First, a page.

Extending the Office Experience to the Oil FieldIncreases CollaborationField teams connected to office voice, video, & email system.Seamless connectivity = Seamless collaboration throughout the operation.Disseminates InformationField teams have access to all company databases and tools Equipment manuals – Contractor contacts – HSE Training Docs, etc.Improves reporting frequencyReports can be done from the field – in Real TimeOil Field Visibility and Management from the OfficeOperational Video SurveillanceComplete visibility of strategic activities.High resolution video enables advanced security.Process & Control ConnectivityMonitor & Control Equipment Docs, etc.Improved KPIsReports Real TimeEnabling Enhanced Oil Recovery TechniquesEnhanced Oil RecoveryInjection processesInsituCombustion – Polimer injectionFrackingSmart DrillingHigher ROP (Rates of Penetration)Lower NPT (non-productive time)
On a departmental level the goals are much more project-focused. These are the requests we probably hear more about, but they fit squarely within the three Management categories we just discussed.
Because of the many different groups that will use the network, the Intelligent Oil Field should be segmented into logical network groups based on data flow, not on geography. The first logical group is Data Acquisition …Then Data Gathering …Then Data OptimizationAnd finally Data CollaborationThe value of an Open-Standards (Cisco) IP Network is to be able to leverage a single physical network infrastructure on which all of these virtual domains reside. Within each domain there are a myriad of applications, and each of these have different QoS requirements and security levels. We also need to be mindful of security: Points of access to the network, who accesses the network, how, and from where…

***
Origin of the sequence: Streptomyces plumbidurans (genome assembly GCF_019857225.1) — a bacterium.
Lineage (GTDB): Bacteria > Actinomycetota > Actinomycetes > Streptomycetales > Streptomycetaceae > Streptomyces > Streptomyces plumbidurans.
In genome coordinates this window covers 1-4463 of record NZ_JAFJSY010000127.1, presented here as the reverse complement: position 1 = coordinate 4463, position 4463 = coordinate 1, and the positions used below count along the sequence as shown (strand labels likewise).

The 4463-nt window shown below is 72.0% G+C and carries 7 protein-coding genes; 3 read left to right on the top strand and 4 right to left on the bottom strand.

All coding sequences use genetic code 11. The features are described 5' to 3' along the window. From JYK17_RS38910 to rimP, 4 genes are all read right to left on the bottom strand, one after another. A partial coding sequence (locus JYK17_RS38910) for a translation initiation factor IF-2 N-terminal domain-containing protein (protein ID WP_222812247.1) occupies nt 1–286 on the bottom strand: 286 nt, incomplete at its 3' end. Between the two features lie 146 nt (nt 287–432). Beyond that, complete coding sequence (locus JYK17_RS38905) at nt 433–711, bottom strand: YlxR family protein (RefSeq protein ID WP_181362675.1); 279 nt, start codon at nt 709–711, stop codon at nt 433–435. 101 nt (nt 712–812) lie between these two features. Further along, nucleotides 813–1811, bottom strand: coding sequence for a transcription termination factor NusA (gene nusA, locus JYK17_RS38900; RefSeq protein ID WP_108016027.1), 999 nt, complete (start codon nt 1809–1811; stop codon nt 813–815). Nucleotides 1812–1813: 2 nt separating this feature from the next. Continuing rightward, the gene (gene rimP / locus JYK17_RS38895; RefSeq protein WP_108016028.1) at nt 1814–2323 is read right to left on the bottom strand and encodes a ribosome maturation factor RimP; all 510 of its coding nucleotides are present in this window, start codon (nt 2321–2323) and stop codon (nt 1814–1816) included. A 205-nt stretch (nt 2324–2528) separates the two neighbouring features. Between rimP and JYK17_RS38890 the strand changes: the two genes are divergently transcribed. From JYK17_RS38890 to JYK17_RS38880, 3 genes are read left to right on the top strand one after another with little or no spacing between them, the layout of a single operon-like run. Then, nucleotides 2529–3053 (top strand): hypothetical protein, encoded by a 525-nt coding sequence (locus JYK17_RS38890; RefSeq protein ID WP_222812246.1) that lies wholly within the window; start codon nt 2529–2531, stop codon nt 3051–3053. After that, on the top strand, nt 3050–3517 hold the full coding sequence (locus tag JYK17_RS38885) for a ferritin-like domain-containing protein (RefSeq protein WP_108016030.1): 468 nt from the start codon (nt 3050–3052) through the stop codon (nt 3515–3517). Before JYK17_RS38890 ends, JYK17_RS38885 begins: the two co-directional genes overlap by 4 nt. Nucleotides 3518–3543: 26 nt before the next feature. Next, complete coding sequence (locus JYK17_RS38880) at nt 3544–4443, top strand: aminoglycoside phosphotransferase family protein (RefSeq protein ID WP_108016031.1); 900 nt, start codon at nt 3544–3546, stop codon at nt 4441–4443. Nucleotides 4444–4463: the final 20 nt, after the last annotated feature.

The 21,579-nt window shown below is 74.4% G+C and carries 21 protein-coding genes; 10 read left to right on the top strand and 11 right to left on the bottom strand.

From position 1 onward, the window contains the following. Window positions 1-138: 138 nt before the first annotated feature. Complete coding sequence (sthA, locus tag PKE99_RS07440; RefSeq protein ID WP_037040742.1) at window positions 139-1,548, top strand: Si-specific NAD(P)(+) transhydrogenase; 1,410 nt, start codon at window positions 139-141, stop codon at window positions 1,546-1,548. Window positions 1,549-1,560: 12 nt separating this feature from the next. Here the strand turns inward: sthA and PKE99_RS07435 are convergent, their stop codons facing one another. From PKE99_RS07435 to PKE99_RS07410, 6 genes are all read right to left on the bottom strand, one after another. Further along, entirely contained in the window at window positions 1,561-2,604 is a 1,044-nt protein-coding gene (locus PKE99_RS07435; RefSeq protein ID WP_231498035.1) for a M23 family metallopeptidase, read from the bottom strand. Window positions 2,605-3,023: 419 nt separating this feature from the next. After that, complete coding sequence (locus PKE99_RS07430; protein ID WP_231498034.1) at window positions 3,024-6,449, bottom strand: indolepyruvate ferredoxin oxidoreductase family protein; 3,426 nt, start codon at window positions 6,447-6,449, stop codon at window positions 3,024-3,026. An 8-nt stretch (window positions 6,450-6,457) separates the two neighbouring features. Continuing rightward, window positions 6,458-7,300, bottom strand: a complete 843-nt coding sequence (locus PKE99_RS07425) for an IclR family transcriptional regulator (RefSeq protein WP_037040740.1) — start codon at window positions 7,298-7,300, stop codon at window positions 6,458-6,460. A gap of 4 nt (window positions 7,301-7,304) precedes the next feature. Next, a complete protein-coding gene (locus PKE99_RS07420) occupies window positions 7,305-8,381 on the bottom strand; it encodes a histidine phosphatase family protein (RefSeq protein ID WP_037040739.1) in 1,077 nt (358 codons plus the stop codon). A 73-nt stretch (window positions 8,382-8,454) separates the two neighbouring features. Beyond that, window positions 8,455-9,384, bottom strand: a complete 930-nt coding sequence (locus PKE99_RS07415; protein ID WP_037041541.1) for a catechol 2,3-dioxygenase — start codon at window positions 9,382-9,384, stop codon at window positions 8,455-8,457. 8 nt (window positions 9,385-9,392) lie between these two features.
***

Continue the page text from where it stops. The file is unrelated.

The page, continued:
From a physical perspective, there are three main portions to the Oil & Gas network. The Core network connects all main and regional offices and holds all servers and field control units. The wireless backhaul network (or TRANSPORT NETWORK) connects the field operations to the Core network. The field operations will include all sensors and SCADA or DCS networks at wells, drilling rigs, and collection sites. Other common applications in the field are Wi-Fi mobile field connectivity, and Operational Video Surveillance networks.The concept is right in line with management’s goals:Extending the office applications into the fieldAndBringing field connectivity into the office.
The number one challenge for any device installed in the oil field is absolute reliability in the harsh environments where oil fields are located. This is especially true for telecommunications equipment since only a few manufacturers are building equipment that meets industry standards for operating temperatures, precipitation, corrosive elements, and intrinsically secure certification. These standards are important because when a communications link fails in the oil field the consequences are dire. There are immediate repercussions to everyone that depends on the information from this link. Additionally, security and safety can be compromised. And because of the remote nature of the operation, it may be days before the link is repaired. In contrast to this, most telecommunications services providers are accustomed to their customers returning faulty cable modems, or cell phones to their office for replacement. This stark contrast in business case explains why it is so difficult to find telecommunications equipment that complies with industrial specifications for reliability.